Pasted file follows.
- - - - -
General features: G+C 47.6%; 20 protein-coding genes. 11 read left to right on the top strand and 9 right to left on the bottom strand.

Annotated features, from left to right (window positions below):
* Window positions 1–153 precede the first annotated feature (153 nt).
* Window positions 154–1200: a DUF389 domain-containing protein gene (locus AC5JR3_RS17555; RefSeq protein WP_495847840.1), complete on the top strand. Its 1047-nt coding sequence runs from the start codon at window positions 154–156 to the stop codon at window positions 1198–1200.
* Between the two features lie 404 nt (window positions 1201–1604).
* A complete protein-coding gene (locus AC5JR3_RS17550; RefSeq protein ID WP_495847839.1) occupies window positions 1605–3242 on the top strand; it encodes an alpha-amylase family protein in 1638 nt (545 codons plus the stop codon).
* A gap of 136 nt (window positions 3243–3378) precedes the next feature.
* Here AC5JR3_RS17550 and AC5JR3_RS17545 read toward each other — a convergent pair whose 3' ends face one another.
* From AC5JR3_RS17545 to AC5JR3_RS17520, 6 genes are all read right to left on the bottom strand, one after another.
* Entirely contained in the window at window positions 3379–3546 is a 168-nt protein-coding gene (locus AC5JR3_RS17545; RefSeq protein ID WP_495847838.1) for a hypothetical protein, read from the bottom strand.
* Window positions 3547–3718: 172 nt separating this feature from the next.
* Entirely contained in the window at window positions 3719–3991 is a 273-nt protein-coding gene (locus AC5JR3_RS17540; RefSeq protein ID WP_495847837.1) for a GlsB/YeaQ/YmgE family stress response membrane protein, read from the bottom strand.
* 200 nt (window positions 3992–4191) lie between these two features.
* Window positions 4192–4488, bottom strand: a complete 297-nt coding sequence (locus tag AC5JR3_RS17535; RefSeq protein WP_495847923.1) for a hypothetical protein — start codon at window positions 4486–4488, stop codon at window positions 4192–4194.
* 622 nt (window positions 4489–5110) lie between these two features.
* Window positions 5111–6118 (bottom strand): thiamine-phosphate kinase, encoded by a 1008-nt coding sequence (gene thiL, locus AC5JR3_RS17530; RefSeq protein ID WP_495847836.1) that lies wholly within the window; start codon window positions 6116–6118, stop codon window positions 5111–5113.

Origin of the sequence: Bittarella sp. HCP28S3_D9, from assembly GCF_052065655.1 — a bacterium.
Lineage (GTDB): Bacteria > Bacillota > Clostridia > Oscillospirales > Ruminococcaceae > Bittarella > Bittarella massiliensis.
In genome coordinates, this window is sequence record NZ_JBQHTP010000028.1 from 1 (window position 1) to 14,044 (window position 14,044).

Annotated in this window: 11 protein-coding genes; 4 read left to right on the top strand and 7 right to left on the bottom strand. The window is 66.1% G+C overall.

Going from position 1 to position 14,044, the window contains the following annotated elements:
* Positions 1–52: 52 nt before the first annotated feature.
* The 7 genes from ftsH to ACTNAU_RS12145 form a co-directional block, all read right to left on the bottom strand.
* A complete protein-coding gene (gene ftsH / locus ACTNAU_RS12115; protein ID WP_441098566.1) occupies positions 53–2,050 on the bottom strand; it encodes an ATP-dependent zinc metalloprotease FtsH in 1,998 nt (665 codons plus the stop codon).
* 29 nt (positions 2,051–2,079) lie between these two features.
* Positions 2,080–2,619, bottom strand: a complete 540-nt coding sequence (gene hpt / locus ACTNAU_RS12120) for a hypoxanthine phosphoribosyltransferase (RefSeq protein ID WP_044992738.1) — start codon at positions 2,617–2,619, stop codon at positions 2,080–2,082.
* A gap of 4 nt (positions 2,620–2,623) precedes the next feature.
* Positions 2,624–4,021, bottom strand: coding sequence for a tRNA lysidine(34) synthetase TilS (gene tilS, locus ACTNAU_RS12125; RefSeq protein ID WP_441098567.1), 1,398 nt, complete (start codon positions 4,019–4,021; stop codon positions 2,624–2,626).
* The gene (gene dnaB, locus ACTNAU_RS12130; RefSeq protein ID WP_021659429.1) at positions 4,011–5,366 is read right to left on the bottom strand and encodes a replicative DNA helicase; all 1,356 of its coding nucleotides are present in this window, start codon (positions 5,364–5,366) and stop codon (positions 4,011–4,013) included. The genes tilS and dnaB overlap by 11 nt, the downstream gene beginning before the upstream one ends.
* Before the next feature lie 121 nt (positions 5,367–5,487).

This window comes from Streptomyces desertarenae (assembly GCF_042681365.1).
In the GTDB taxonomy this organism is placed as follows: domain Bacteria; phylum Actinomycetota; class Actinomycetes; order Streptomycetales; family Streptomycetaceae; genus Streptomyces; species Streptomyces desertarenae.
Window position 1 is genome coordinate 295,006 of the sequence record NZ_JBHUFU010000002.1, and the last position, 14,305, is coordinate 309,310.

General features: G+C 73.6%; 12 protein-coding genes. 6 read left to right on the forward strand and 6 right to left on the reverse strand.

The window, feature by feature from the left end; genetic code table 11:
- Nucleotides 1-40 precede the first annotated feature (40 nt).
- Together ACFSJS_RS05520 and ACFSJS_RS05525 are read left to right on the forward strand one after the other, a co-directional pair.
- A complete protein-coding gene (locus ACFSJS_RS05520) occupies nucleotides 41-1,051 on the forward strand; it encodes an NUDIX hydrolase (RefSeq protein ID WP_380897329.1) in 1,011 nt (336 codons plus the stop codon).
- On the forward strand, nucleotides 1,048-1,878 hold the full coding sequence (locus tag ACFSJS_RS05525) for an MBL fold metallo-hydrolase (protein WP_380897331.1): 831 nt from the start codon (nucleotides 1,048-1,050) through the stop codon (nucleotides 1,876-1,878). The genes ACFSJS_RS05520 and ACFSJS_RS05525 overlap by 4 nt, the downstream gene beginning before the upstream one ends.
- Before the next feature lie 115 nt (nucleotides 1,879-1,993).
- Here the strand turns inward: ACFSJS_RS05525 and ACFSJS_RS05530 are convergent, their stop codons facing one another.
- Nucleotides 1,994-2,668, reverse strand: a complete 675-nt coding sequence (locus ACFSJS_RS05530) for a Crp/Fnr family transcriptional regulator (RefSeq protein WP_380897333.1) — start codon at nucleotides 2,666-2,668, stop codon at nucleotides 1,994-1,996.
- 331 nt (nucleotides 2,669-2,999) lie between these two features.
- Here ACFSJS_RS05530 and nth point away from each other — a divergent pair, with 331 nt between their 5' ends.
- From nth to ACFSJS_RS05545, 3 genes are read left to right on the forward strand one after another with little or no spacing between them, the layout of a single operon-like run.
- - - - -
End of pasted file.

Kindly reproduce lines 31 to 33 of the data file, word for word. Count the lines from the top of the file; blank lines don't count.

This window comes from Streptomyces desertarenae (assembly GCF_042681365.1).
In the GTDB taxonomy this organism is placed as follows: domain Bacteria; phylum Actinomycetota; class Actinomycetes; order Streptomycetales; family Streptomycetaceae; genus Streptomyces; species Streptomyces desertarenae.
Window position 1 is genome coordinate 295,006 of the sequence record NZ_JBHUFU010000002.1, and the last position, 14,305, is coordinate 309,310.